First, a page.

A Guide to Seasonal Menswear Fabrics
November 2nd, 2015
There are many advantages to investing in seasonal fabrics. To name a few:
- You’ll be more comfortable year-round.
- You’ll look more appropriate in all weather conditions.
- You’ll have a whole new wardrobe to unveil every six months.
- Your clothes will last twice as long, allowing for crucial periods of rest and maintenance.
- Your wardrobe will have much more variety (colors, textures, patterns, etc).
I recently went through my wardrobe to make some closet space and “trim some fat”. As I was doing so, I started to recognize a pattern in the way I buy clothes. Whenever I would fall in love with a particular seasonal fabric (a corduroy suit, for example) I would always order the equivalent fabric for the other season (a chino cotton suit, for example). This way I always know that I have that particular color/style available in my rotation, no matter what time of year it is.
Below are some “Seasonally Equivalent” menswear fabrics to get you thinking about building a long-term wardrobe that is ready to take on the seasons.
Fall/Winter: Flannel Spring/Summer: Hopsack
Wool flannel is a type of woolen fabric (as opposed to worsted) that has a thick, dense, “spongy” feel. It comes in several different weights, the heaviest of which can feel more like a fuzzy throw blanket than a suiting cloth. It has a history of keeping men warm in cold conditions.
Hopsack, on the other hand, is a type of loosened weave that allows for a cloth to be very breathable. It’s usually made using tropical wool or a lightweight blend, such as our Light Navy Hopsack which is 50% wool, 30% silk, and 20% linen. It has become very popular in modern menswear due to it’s breathability and unique “basket-weaved” texture.
Fall/Winter: Tweed Spring/Summer: Linen
Tweed, usually made of heavy wool, is tough, rugged and country-inspired. For more than 100 years it’s been keeping gentlemen warm and enduring harsh winters long enough to be passed-down between generations.
Linen is also tough, rugged, and rural inspired. It’s a vegetable fiber (taken from the flax plant) that is best known for it’s ability to wick-away moisture and it’s propensity to wrinkle which gives it a unique charm.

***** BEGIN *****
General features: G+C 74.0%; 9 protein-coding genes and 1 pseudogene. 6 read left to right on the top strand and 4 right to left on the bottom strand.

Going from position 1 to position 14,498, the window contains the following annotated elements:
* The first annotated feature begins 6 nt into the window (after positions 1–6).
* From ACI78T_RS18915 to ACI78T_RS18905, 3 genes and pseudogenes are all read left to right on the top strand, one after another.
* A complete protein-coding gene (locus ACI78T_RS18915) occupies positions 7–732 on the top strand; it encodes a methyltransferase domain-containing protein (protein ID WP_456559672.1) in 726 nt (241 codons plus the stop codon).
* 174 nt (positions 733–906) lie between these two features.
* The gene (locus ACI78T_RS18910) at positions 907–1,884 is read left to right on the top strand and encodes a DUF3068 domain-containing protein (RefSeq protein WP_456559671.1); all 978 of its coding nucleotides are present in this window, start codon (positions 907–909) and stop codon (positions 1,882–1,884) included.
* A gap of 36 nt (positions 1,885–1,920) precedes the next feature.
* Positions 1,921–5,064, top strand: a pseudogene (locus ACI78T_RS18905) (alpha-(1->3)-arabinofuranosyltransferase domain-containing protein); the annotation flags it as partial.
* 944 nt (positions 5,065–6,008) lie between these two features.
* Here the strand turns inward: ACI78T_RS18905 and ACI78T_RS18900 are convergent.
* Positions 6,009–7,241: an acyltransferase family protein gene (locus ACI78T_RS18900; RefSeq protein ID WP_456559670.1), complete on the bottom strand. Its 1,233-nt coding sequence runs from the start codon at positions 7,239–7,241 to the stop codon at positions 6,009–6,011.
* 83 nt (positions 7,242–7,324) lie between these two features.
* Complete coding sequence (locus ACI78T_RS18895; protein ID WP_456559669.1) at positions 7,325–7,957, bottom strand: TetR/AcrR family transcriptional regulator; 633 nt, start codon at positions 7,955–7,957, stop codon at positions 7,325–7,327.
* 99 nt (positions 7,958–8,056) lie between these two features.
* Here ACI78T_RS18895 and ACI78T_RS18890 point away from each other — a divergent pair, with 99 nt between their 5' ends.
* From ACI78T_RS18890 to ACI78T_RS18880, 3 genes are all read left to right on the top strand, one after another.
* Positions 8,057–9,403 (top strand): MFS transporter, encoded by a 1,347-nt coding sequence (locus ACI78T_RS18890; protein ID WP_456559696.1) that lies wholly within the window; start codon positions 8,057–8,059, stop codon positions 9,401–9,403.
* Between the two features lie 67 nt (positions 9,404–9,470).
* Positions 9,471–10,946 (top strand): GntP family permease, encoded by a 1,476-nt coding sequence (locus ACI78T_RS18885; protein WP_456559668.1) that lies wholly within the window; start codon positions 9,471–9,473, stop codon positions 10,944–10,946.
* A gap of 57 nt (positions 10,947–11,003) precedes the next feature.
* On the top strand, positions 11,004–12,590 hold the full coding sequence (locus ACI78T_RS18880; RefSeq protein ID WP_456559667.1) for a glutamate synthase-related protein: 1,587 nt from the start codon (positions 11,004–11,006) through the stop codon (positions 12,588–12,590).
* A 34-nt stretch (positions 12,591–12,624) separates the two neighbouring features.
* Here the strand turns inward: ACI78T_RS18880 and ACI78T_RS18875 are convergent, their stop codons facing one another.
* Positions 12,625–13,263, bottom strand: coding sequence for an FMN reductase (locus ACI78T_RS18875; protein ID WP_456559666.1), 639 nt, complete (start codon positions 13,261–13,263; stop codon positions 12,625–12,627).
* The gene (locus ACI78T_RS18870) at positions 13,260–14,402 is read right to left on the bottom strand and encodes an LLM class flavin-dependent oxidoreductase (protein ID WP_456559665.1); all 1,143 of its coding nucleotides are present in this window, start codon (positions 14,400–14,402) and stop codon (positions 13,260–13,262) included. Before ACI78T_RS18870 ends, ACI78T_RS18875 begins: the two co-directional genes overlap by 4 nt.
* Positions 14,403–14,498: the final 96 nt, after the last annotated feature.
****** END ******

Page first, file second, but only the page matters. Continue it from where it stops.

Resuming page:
Fall/Winter: Corduroy Spring/Summer: Chino
Corduroy is a cotton fabric composed of twisted yarns that are woven to form a “rigged” texture. It comes in several different weights, the heaviest feeling like plush velvet and the lightest feeling like moleskin. It’s a timeless fabric best known for it’s comfort and durability, often associated with professors and intellectual types.
Chino is a twill fabric also made up of 100% cotton. It was originally developed in the mid-19th century for British and French military uniforms, but has since migrated into civilian wear. Casual cotton trousers have become so popular in menswear that they gave up on the name of the color (“khakis”) and took the name of the cloth (“chinos”).
Fall/Winter: Chalkstripe Spring/Summer: Pinstripe
A true chalkstripe can only be realized on a heavy flannel fabric. The “chalky-ness” of the stripe is emphasized by the fuzziness of the flannel, which creates a very unique look. Technically there are “chalkstipes” available on worsted wools too, but these don’t have the same charm of natural chalk.
If you’re thinking lightweight pinstripes, I would stick to a dotted stripe on a tropical wool or fresco. The wide “gangster stripe” on the right, for example, is a thinner, airier stipe that is more appropriate for a lightweight garment.
Fall/Winter: Velvet Spring/Summer: Silk
Velvet a type of cotton weave in which the yarns are evenly cut to produce a raised surface, or nap. It’s a flashy fabric that has its own distinct texture and sheen. It’s also a very warm fabric that is usually reserved for formal events in the Winter season (think Holiday parties and New Year’s Eve).
Silk is a natural protein fiber composed mainly of fibroin which is produced by certain insects (such as the Mulberry Silkworm) when they form cocoons. It’s a relatively strenuous process to extract, comb, weave, and dye the silk into textiles, which makes it a relatively luxurious (and expensive) cloth. Like velvet, it’s a natural product that has a unique texture and sheen that cannot be fully replicated by synthetic processes.
Thanks, as always, for reading.
Yours in style,
Photography by Alex Crawford.